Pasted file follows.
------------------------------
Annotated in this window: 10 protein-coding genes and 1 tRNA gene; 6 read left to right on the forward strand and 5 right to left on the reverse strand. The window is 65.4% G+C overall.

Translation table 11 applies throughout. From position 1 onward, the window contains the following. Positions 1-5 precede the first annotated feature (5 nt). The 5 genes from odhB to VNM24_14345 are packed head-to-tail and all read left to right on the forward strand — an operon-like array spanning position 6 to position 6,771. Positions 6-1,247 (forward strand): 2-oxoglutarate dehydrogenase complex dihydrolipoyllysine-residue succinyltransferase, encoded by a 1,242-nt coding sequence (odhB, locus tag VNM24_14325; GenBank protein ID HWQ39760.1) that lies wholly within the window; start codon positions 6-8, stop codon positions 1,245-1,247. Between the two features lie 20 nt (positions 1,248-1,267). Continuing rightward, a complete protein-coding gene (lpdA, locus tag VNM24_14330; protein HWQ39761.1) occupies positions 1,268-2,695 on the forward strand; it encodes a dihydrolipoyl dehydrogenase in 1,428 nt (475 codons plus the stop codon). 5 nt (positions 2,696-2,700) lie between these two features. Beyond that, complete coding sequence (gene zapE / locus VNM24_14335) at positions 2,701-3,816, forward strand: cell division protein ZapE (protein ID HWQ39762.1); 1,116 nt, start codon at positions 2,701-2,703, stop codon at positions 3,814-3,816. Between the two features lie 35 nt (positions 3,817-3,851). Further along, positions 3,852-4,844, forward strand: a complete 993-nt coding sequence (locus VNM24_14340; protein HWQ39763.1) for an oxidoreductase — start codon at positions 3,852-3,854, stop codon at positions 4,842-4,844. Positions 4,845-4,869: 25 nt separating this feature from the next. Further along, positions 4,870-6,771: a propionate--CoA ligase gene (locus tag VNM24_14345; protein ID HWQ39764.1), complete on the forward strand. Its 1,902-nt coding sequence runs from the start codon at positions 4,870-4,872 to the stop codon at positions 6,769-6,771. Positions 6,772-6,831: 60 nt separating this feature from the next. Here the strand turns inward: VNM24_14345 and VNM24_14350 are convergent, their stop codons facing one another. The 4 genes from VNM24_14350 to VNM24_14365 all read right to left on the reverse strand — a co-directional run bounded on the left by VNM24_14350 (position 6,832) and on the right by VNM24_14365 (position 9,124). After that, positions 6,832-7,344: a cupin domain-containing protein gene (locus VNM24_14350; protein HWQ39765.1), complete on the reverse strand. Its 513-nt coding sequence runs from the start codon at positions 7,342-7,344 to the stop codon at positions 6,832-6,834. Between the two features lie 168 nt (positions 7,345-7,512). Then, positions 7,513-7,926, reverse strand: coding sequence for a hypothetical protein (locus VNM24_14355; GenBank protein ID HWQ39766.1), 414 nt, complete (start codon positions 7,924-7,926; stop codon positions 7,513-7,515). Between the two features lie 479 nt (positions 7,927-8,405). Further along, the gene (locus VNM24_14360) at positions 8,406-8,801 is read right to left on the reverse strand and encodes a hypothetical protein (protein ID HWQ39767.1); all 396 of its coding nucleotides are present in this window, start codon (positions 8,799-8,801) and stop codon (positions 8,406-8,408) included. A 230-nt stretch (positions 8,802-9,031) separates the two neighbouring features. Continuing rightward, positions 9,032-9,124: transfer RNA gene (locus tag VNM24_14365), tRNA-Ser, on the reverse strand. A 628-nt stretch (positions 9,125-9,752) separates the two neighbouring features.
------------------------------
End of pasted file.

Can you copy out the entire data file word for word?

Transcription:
Annotated in this window: 10 protein-coding genes and 1 tRNA gene; 6 read left to right on the forward strand and 5 right to left on the reverse strand. The window is 65.4% G+C overall.

Translation table 11 applies throughout. From position 1 onward, the window contains the following. Positions 1-5 precede the first annotated feature (5 nt). The 5 genes from odhB to VNM24_14345 are packed head-to-tail and all read left to right on the forward strand — an operon-like array spanning position 6 to position 6,771. Positions 6-1,247 (forward strand): 2-oxoglutarate dehydrogenase complex dihydrolipoyllysine-residue succinyltransferase, encoded by a 1,242-nt coding sequence (odhB, locus tag VNM24_14325; GenBank protein ID HWQ39760.1) that lies wholly within the window; start codon positions 6-8, stop codon positions 1,245-1,247. Between the two features lie 20 nt (positions 1,248-1,267). Continuing rightward, a complete protein-coding gene (lpdA, locus tag VNM24_14330; protein HWQ39761.1) occupies positions 1,268-2,695 on the forward strand; it encodes a dihydrolipoyl dehydrogenase in 1,428 nt (475 codons plus the stop codon). 5 nt (positions 2,696-2,700) lie between these two features. Beyond that, complete coding sequence (gene zapE / locus VNM24_14335) at positions 2,701-3,816, forward strand: cell division protein ZapE (protein ID HWQ39762.1); 1,116 nt, start codon at positions 2,701-2,703, stop codon at positions 3,814-3,816. Between the two features lie 35 nt (positions 3,817-3,851). Further along, positions 3,852-4,844, forward strand: a complete 993-nt coding sequence (locus VNM24_14340; protein HWQ39763.1) for an oxidoreductase — start codon at positions 3,852-3,854, stop codon at positions 4,842-4,844. Positions 4,845-4,869: 25 nt separating this feature from the next. Further along, positions 4,870-6,771: a propionate--CoA ligase gene (locus tag VNM24_14345; protein ID HWQ39764.1), complete on the forward strand. Its 1,902-nt coding sequence runs from the start codon at positions 4,870-4,872 to the stop codon at positions 6,769-6,771. Positions 6,772-6,831: 60 nt separating this feature from the next. Here the strand turns inward: VNM24_14345 and VNM24_14350 are convergent, their stop codons facing one another. The 4 genes from VNM24_14350 to VNM24_14365 all read right to left on the reverse strand — a co-directional run bounded on the left by VNM24_14350 (position 6,832) and on the right by VNM24_14365 (position 9,124). After that, positions 6,832-7,344: a cupin domain-containing protein gene (locus VNM24_14350; protein HWQ39765.1), complete on the reverse strand. Its 513-nt coding sequence runs from the start codon at positions 7,342-7,344 to the stop codon at positions 6,832-6,834. Between the two features lie 168 nt (positions 7,345-7,512). Then, positions 7,513-7,926, reverse strand: coding sequence for a hypothetical protein (locus VNM24_14355; GenBank protein ID HWQ39766.1), 414 nt, complete (start codon positions 7,924-7,926; stop codon positions 7,513-7,515). Between the two features lie 479 nt (positions 7,927-8,405). Further along, the gene (locus VNM24_14360) at positions 8,406-8,801 is read right to left on the reverse strand and encodes a hypothetical protein (protein ID HWQ39767.1); all 396 of its coding nucleotides are present in this window, start codon (positions 8,799-8,801) and stop codon (positions 8,406-8,408) included. A 230-nt stretch (positions 8,802-9,031) separates the two neighbouring features. Continuing rightward, positions 9,032-9,124: transfer RNA gene (locus tag VNM24_14365), tRNA-Ser, on the reverse strand. A 628-nt stretch (positions 9,125-9,752) separates the two neighbouring features.